Multicultural Counseling

A new Way to Integrate and Innovate Psychological Theory and Practice

Spring 2004



FACULTY: Heesoon Jun, Ph.D., Licensed Psychologist

Office: Lab II, 2267: Telephone (360) 867-6855: E-mail (

Office Hour: 3:00 PM  – 4:00PM (Tuesday) or by Appointment


CLASS SCHEDULE:  Tuesday:        9: 00 AM -  3: 00 PM       

                                    Thursday:      9: 00 AM -  5: 00PM                       






9:00 -  10:00




Internship/ Prep


Internship/ Prep

10:00 -  12:00



Internship/ Prep







Internship/ Prep

Counseling Skill Practice

L2204, L2220

L2458, L2218



Internship/ Prep

12:00 -  1:00






1:00  -  3:00





Prep/ Internship


3:00  -  4:00




Office Hour




Small Group






4:00  -  5:00









*Schedule is subject to change to accommodate guest speakers.




1. Articulate and assume responsibility for your own work.

            2. Participate collaboratively and responsibly in our diverse society.

3. Communicate creatively and effectively.

4. Demonstrate integrative, independent and critical thinking.

5. Apply qualitative, quantitative and creative modes of inquiry appropriately to practical

    and theoretical problems across disciplines.

6. As a culmination of your education, demonstrate depth, breadth and synthesis of

learning and the ability to reflect on the personal and social significance of that   learning.




You will

A.    be able to understand  “Ethical Principles of Psychologists and Code of Conduct”
                    by American Psychological Association (2002).

B.     be able to compare and contrast “The Law Relating to Psychologists” by Washington  State Dept. of Health and  “Ethical Principles of Psychologist and Code of Conduct” by American Psychological Association (APA).

C.     examine validity of B in a multicultural setting.

D.     examine interwoven relationships among your “Special Identity”, your thinking patterns (hierarchical, dichotomous, linear, holistic), and your philosophy of life [“Agent vs. Target (Victim)”].  Learn their impact on being an effective counselor and/or a seminar member.

E.      be able to differentiate personal issues from academic issues.
(1) be able to differentiate between transference (stimulus generalization) issues triggered by a  particular statement from a member of the learning community and the real issue.
(2) be able to differentiate between your perception and objective reality.
(3) be able to use “I” message instead of “you” message.
(4) be able to differentiate realistic expectation from that of inappropriate or unrealistic expectations (self, other students, and faculty).

F.  increase intercultural competence through internship, small group work, seminaring,    
                  movement, art workshops, Progoff’s journal exercises, and  guest speakers.

G.     evaluate your own multicultural counseling competency and counselor competency   from personal and professional ethics.            

H.     assess the impact of “Internalized Oppression” on  negative, hierarchical and target 

(victim) perspective thinking patterns.


I.    create innovative ways to deconstruct and transcend your own hierarchical, linear

                    and dichotomous thought patterns.


J.       learn to be flexible and to develop compassion for other students through your own “special identity” experience (i.e. certain racial group, gender, sexual orientation, class, disability, language, religion, etc.) rather than insisting your special identity is more important (hierarchical thinking) than others’.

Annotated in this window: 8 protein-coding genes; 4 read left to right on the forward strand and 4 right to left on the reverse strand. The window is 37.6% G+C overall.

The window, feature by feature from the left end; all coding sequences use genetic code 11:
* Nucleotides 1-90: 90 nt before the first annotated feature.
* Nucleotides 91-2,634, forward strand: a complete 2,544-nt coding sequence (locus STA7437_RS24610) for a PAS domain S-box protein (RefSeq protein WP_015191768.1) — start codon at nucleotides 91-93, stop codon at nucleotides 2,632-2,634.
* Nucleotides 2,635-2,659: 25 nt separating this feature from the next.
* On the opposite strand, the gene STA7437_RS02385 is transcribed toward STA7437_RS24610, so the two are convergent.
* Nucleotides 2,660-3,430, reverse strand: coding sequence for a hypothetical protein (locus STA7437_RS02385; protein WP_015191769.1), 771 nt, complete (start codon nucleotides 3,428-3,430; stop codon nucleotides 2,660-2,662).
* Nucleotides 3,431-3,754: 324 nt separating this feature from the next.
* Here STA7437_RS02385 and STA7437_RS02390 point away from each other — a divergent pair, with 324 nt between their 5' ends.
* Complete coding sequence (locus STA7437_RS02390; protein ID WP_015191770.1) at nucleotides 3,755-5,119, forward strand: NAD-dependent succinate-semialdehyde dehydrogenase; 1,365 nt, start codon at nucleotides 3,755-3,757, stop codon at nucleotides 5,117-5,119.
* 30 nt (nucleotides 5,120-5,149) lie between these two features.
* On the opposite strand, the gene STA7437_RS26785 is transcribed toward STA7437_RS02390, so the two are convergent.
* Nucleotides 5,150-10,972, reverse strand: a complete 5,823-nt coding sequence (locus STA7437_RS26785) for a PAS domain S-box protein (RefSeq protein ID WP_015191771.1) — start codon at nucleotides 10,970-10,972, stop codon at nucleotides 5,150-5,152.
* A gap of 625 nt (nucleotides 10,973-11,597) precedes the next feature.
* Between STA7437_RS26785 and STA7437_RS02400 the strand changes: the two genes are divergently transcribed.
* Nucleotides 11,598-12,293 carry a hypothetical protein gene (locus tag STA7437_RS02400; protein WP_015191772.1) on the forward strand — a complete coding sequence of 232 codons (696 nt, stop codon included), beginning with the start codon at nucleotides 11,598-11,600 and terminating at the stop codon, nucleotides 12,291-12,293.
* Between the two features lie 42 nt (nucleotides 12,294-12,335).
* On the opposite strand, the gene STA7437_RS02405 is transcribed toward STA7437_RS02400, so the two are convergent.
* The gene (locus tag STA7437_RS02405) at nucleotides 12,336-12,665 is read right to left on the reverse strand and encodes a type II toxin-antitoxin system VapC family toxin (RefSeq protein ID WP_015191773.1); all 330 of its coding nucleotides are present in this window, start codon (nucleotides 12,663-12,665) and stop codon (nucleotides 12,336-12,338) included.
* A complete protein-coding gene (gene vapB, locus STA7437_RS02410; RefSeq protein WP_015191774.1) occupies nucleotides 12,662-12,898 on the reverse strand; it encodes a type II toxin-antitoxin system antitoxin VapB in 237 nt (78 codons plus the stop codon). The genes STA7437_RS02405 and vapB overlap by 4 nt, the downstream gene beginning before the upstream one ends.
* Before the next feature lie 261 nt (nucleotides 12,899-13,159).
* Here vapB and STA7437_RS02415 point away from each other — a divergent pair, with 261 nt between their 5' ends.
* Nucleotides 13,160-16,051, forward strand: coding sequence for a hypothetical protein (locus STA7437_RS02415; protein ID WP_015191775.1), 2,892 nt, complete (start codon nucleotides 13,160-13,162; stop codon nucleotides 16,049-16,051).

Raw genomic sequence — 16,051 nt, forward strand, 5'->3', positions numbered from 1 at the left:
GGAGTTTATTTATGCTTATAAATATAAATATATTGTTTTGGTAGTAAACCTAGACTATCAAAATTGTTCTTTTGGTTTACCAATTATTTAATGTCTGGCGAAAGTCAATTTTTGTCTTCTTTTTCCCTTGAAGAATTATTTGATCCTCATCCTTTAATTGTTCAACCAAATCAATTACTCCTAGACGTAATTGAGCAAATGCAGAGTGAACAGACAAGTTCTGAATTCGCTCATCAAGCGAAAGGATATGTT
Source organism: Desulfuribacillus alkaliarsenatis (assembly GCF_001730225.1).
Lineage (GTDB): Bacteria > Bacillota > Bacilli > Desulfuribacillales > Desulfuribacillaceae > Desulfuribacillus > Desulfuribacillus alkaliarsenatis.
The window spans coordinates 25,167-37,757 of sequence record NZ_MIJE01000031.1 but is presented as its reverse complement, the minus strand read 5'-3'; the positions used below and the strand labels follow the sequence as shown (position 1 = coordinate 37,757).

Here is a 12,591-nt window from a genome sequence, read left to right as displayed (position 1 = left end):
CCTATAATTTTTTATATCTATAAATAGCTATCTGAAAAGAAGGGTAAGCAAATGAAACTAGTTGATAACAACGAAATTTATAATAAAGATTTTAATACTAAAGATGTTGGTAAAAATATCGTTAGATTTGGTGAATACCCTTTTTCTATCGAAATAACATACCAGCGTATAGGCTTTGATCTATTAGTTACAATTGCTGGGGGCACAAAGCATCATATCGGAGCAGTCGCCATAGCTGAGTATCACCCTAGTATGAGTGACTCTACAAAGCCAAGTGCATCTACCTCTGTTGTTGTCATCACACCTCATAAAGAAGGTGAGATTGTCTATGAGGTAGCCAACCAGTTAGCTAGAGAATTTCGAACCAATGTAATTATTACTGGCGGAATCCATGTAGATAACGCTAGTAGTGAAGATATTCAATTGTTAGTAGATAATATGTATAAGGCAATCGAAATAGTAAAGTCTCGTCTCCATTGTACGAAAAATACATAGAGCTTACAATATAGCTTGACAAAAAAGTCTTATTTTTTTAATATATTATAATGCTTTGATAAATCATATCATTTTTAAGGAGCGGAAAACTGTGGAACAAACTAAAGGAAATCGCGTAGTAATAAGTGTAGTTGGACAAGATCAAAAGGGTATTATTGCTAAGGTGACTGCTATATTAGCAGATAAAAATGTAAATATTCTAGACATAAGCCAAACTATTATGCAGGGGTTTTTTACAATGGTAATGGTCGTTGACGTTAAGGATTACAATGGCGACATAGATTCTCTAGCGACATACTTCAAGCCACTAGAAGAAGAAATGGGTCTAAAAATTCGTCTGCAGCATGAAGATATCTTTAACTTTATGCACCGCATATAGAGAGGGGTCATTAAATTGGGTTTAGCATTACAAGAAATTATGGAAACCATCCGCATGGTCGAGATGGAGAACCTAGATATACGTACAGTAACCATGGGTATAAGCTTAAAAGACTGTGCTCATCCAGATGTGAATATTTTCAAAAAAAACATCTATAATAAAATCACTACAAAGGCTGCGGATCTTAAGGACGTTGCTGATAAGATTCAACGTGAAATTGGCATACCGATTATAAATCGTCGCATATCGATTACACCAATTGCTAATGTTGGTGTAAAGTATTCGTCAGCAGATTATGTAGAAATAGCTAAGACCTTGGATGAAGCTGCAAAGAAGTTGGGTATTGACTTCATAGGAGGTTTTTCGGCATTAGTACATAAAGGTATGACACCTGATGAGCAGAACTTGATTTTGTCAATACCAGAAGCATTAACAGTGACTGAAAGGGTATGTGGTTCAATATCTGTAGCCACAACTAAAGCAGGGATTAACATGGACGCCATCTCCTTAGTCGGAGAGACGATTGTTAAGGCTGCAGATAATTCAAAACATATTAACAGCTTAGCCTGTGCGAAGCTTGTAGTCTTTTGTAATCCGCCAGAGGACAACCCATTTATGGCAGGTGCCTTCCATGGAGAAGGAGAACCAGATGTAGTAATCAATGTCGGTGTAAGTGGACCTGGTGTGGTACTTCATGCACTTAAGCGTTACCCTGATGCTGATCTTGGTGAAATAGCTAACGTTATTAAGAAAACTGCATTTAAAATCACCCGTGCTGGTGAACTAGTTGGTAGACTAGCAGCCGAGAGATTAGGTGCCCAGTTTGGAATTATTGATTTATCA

K.     integrate and synthesize the year long program content to develop essentials for
multicultural counseling theory and practice. 





 A.  Program Expectations


1.       Honor the program covenant which you signed at the beginning of the Fall Quarter.  Please read syllabus before asking about due date for assignments.


2.       Commit yourself as a co-creator of the program (balancing self with community).


(1)     Assert yourself as a member of the program if you feel the other member is

monopolizing the class.  No one knows what you are feeling or thinking unless you communicate directly.  You matter as much as the other students.

(1)      Give another member an opportunity to speak if you have talked more than your share.  Remember there are 19 students.  The crucial component of being an effective counselor is not how much s/he talks but how well s/he listens to the client.  One of the most difficult tasks in teaching is how to assist students who monopolize the class to be considerate of others in the learning community.  Please help me by creating ways to encourage all members to participate equally.

(2)    Revisit the Fall and Winter Quarter materials and interconnect with Spring Quarter materials.


3.       Your first priority is your program and not your internship.  You receive 10 credits for the program and 6 for the internship.  Do not be distracted by internship supervisor’s or staff’s temptation (attending staff meetings, workshops, courts, parents’ meetings, etc.).  It is up to you to choose how much time you want to spend at your internship site as long as it does not interfere with your commitment to the program and it does not lead you to imbalance.


4.   Please do not resist or be upset over the program requirements.  Your verbal and non-

verbal language influence the learning community.  All the program requirements have multilayered and multidimensional learning objectives which are mindfully accumulated by my years of experience as a faculty and psychologist.  Your trust in me will facilitate creating an optimal learning environment for the learning community.


B.   Multicultural Counseling Theory and Practice Synthesis Paper


1   Integrate personality and multicultural theories, abnormal psychology, DSM-IV,